So this is where we stand: politicians and public policy analysts are trying to reduce obesity in the U.S. by limiting the choices of those who already have few choices: the very poor. If such initiatives were enacted we would live in a world where food stamp purchases would be controlled, where SNAP recipients would ideally be more healthy, albeit less free. This coupled with the overall ban on sugary substances of a certain size, and we are well on our way to reducing America’s waistline… as long as we are perfectly comfortable telling poor people what to eat in order to achieve a public interest—better public health by decreasing obesity among poor people.
Is Mayor Bloomberg on to something here? Will government intervention correct this obesity epidemic?
Do we want it to? Ah, that’s the issue.
The debate as described is provocative, isn’t it? Mayor Bloomberg’s proposal is well intentioned, it might even work. It just skips over a few major, or to reference Peter Baker, a few philosophical, points:
- Do we desire a government to be this involved in our lives?
- Do the ends justify the means? That is, if the goal is public health, do we bend to the will of the experts and allow the government to infiltrate our private eating habits?
- When in fact do our private eating habits become a public policy concern? Is it when I have my second box of Raisinettes? My third?
- Does the government have a public welfare role to play if it is concerned with maintaining the common good?
All the questions shape how we look at the obesity debate. Surely we prefer less obese people in this country than not, but do we desire it enough to allow the government to dictate whether or not we buy two 18-ounce cokes or one 20-ounce coke? And conversely for poor people, should you be forced to have the government track your purchases if you take a government handout to feed your family? What is fair and balanced here?
It’s with these questions that one of the more vexing issues of our time – the role of government – comes into view. Because, on one hand, I am doubtful Mayor Bloomberg’s plan is at all wise. On the other hand, I do not believe the mayor is attempting to forge ahead with a police, better yet, nanny state. And on one hand, obesity is a major problem in this country. On the other hand, I do not think the government snooping into poor people’s eating habits best solves this problem. In other words: what is the relationship between the individual’s freedom to solve problems and the government’s ability to do so for the collective?3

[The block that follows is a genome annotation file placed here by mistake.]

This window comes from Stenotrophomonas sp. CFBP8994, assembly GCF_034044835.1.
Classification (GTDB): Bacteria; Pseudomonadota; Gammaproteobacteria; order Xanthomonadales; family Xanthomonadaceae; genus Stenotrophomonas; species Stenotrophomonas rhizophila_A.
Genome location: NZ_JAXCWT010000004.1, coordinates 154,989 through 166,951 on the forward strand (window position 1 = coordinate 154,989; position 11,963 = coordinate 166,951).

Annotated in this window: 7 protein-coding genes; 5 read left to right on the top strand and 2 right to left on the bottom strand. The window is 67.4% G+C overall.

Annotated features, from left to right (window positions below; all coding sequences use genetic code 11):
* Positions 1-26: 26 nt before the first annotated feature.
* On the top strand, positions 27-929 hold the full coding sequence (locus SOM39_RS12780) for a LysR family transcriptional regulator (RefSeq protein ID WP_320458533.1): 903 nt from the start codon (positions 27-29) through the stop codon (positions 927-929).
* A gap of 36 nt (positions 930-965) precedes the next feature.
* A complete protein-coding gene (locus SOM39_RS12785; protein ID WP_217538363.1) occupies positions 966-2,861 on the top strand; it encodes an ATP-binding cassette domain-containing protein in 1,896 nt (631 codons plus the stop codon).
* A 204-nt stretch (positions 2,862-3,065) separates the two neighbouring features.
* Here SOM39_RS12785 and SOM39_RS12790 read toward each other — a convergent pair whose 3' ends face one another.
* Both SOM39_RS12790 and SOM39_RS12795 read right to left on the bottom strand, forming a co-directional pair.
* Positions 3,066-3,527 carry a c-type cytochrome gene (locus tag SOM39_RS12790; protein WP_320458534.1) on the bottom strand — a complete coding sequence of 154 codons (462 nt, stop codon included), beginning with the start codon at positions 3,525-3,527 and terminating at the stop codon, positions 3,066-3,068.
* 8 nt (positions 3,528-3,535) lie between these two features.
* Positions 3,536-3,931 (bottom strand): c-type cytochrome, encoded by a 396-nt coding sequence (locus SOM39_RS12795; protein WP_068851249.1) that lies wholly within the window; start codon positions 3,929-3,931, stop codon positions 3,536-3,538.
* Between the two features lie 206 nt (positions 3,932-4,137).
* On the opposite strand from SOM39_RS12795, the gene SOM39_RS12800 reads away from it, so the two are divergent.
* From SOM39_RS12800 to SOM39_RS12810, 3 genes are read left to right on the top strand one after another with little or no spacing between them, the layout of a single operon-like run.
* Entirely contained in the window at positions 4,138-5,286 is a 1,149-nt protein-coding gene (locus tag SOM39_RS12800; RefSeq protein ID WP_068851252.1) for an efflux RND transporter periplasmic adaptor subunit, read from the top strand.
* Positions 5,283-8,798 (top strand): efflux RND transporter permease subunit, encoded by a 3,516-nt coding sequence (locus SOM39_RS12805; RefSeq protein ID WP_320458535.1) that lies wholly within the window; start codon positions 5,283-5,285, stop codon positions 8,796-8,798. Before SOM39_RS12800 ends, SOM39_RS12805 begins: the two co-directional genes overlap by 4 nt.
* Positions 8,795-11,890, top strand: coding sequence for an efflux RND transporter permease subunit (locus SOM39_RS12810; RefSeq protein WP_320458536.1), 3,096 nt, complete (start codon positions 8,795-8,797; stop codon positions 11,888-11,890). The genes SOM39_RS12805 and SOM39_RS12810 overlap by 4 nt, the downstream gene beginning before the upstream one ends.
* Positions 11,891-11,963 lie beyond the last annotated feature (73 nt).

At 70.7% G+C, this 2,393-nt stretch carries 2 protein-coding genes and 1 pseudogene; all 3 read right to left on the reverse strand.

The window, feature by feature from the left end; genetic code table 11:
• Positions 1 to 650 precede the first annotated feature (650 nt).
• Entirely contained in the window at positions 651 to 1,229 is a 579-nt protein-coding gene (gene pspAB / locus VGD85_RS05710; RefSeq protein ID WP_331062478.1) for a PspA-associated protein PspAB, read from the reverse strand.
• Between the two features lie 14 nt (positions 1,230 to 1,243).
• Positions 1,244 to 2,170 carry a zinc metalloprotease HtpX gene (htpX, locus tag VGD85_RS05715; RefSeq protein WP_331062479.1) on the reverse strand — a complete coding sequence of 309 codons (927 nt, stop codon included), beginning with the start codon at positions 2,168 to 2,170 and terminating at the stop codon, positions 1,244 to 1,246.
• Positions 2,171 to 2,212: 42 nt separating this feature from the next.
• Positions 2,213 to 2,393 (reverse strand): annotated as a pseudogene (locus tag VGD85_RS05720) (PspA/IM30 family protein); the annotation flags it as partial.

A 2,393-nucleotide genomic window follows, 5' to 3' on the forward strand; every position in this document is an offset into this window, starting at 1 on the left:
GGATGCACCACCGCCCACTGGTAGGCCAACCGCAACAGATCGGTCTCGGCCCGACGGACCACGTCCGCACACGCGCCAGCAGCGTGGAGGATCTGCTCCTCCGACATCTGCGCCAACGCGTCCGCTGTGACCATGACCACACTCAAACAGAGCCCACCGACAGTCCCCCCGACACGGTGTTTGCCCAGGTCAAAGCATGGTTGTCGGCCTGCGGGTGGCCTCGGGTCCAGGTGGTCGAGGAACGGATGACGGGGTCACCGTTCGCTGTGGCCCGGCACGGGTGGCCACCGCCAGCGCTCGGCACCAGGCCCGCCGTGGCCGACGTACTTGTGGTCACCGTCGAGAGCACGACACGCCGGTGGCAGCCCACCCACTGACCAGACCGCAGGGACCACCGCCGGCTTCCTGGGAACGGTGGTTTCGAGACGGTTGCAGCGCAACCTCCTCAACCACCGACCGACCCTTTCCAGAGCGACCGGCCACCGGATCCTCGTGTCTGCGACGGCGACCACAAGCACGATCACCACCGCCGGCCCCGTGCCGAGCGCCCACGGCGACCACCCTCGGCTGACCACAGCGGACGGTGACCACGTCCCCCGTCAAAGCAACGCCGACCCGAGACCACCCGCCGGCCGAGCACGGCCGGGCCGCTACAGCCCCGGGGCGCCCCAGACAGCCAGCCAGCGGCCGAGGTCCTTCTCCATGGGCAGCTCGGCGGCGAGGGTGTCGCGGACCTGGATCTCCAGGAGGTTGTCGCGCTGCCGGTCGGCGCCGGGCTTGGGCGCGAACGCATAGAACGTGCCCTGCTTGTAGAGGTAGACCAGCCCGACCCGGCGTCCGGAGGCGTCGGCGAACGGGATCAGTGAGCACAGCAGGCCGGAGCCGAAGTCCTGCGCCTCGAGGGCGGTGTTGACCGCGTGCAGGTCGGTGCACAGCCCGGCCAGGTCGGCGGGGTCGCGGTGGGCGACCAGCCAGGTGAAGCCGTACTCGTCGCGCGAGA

I think that there is more common ground in this individual vs. institution debate than we might assume. After all, most Americans would agree that big, expensive, and ineffective government bureaucracy is terribly unattractive. And most Americans would agree with Charles Krauthammer that there is something good about government when it resists reducing citizens to orphans in need of care by the government every stage of their life. Can a slightly ‘less than’ version of what we have now and a slightly more generous government than the one envisioned by many conservatives be a reasonable goal? Even better, do we have any models in our recent history for a strong yet limited, nimble yet effective government? In fact we do.
75 years ago, President Franklin Delano Roosevelt gave his Second Inaugural Address. The specifics of his presidency might already be causing advocates of limited government to roll their eyes, but those specifics are not as important as the philosophical underpinnings that lead to those specifics. Just trust me for a second here.
In that Inaugural address Roosevelt uses religious language, “covenant” language, to talk about the Founding Father’s effort to create government through a constitution. We as a nation realize this covenant, he says, through a government which is able to unite people to solve “ever-rising problems in a complex civilization.” We turn to government, he says, because as individuals we did not have the capacity to confront and solve these problems on our own. Roosevelt was adamant that what followed the Revolutionary War was chaos: as individuals we could not address these increasingly complex problems. It was the Founding Fathers, then, who “…created a strong government with the powers of united action sufficient then and now to solve problems utterly beyond individual or local solution.”4
Roosevelt’s words describe a change in the moral tenor of American society. A society that has harnessed science and democracy can expect to better the lot of even its poorest citizens. In the midst of the Great Depression, in closing his second Inaugural address, Roosevelt asked a question that is again relevant in our time: “shall we call this the promised land? For each age is a dream that is dying, or one that is coming to birth… have we reached the goal of our vision. Have we reached our happy valley?”
It is again time to ask ourselves this question. Are we satisfied with where our democracy is going? Have we reached the goal of our vision? Have we reached our happy valley? I am not here to say that the government is the cure all, or some master magician who can wish our problems away. Perhaps, we can, for a little while, ponder how government can help us as individuals and collectively as society achieve the type of society we want. As Roosevelt said, we are not yet there. We have not fully arrived.
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- Obama’s rhetoric is strikingly similar to those used by Massachusetts Senate candidate Elizabeth Warren (D) ↩
- House & Senate Leaders have yet to agree on a final bill. ↩
- Catholic social teaching, namely subsidiarity, certainly pays heed to problems being solved at the lowest possible level. ↩
- He goes on to say that the Constitution of 1787 did not make our democracy impotent. We were left with a democracy that could confront and engage with the issues and problems of our time with the might and force or nimbleness and delicateness that these problems required. The question that we face is what entity identifies these problems in our time—the individual or government. Further, what entity gets to solve for this problem? ↩